Effective crime curbing

The current generation of youngsters needs to be taken better care of for less crime to take place in future.

25 October 2021 | Local News

Ileni Shapumba, Erongo Police; “Parents need to check on their children’s behaviour.”

Walvis Bay • [email protected]

“Community involvement in children’s lives is of huge importance,” says inspector Illeni Shapumba, the unit commander for community affairs in the Erongo region. The police were recently called to a local high school following a fight between learners. A hammer, a panga and a large piece of wood were confiscated from the learners (boys). “It is really unfortunate that school children have become so violent. They went to and fetched these weapons at home to fight. A school is supposed to be a learning and peaceful environment. Parents need to check on their children’s behaviour. The school on the other hand needs to remind parents of this responsibility and the police need to be called in immediately when incidents such as this happen.” Four learners were suspended after the fight. “Through this their learning process has been hampered, and what are we in turn producing? If you are out of school, there is no future!”

Shapumba implored schools to take drastic measures when criminal activities occur on their premises. “Schools need to discipline the children, bring in the parents, social workers. However, when you talk to the parents about the child’s behaviour, they do not want to expose or let their kids be accused, until the situation gets worse.” He pointed out that many parents come to the police saying they cannot handle their child, and want to chase him out of their house. “As soon as parents observe strange behaviour in their children, we need to take action. Issues of drugs are very easy to identify; children come home with a strange smell and tend to isolate themselves. This is strange behaviour and as parents we must question it. As soon as you identify the issue, address it, otherwise it will escalate.”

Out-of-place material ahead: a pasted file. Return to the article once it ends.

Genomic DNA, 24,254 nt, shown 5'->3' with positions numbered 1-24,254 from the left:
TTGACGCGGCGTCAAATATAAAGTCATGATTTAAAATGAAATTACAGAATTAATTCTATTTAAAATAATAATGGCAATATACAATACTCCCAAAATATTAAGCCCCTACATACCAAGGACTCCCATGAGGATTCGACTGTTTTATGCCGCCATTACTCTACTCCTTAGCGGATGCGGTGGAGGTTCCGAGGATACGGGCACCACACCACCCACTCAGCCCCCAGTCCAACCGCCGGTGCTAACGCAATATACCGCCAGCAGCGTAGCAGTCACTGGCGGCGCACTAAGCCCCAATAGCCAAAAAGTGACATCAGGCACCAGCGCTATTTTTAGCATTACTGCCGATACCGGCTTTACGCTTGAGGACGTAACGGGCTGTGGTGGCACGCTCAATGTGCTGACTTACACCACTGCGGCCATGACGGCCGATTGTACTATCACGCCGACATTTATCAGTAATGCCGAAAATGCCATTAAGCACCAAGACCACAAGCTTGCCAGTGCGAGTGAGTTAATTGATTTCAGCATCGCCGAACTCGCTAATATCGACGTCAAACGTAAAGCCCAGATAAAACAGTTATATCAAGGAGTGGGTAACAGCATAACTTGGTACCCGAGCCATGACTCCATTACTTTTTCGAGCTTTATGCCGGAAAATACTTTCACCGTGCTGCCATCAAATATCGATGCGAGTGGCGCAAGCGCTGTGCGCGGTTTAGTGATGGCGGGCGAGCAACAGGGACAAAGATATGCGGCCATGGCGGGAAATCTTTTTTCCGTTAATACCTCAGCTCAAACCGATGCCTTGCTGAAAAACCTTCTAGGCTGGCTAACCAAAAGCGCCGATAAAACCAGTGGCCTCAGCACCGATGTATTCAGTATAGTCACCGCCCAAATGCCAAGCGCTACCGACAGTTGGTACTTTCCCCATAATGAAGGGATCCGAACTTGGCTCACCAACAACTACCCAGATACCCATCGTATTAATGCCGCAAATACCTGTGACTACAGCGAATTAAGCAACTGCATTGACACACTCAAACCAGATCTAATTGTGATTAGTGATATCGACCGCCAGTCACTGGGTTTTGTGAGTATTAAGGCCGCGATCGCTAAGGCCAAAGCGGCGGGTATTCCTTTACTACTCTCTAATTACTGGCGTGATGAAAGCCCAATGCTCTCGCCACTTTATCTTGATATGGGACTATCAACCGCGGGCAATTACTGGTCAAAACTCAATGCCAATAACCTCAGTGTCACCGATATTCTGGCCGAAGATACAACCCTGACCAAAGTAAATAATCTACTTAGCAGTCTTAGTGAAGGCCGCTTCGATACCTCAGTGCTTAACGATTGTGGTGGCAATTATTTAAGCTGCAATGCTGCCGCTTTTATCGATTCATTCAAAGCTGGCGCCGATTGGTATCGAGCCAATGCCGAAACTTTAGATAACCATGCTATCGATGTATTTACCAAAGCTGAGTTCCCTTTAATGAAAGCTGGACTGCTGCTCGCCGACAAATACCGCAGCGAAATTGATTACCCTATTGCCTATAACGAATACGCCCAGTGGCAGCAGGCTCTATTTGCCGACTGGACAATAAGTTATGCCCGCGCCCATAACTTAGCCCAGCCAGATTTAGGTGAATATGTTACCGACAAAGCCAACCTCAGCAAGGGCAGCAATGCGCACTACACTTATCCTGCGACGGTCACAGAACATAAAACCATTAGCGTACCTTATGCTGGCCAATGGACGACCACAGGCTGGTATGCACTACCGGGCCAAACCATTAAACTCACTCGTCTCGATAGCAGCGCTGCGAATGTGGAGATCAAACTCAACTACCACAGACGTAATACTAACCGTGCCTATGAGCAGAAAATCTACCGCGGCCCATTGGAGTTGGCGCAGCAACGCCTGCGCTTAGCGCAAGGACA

According to Shapumba, drug dealers recruit children from ages eight to ten years, as “runners”. “Seeing them on the street, with backpacks, you think the child is going home from school. In the meantime, they are delivering drugs. We do not know how the dealers have advanced but we need to be on the lookout and ready.” Shapumba elaborated on the term “juvenile delinquencies”.
“The behaviours people grow up with, affects their future. If the criminals were properly looked after when they were children, we could have had less criminals today. By allowing children to be exposed to criminal activities, we can forget about having a crimeless future.”

He emphasised that the grownup of today is responsible for the current generation. “We should not leave them to resort to criminal activities in future. Let us reduce crime where we can, by looking after our young ones.”

New name

The inspector emphasised the aforementioned issues at a Police Public Relations Committee (PPRC) meeting. Various stakeholders, including the police, business community and local neighbourhood watches, met to discuss some of the social issues experienced in the community. These meetings were usually held under the banner of Police Public Relations Committee (PPRC), but due to Covid-19 the committee became dormant.

To revive the PPRC its name has been changed to the Station Community Policing Forum. “We revived the forum to tackle social issues that promote crime. We involved the business community, neighbourhood watch, schools, nurses, the courts. All these are stakeholders and must come together to discuss issues on crime and issues that lead to the commissioning and committing of crimes.” He said that the next step is to establish the Regional Community Policing Forum.

“This is the regional body. Each station has a Station Community Policing Forum that reports to the regional committee, which in turn reports to the national forum. We are looking forward to tackling crime in our communities.”

Inspector Ileni Shapumba, Erongo unit commander for community affairs. Photo Leandrea Louw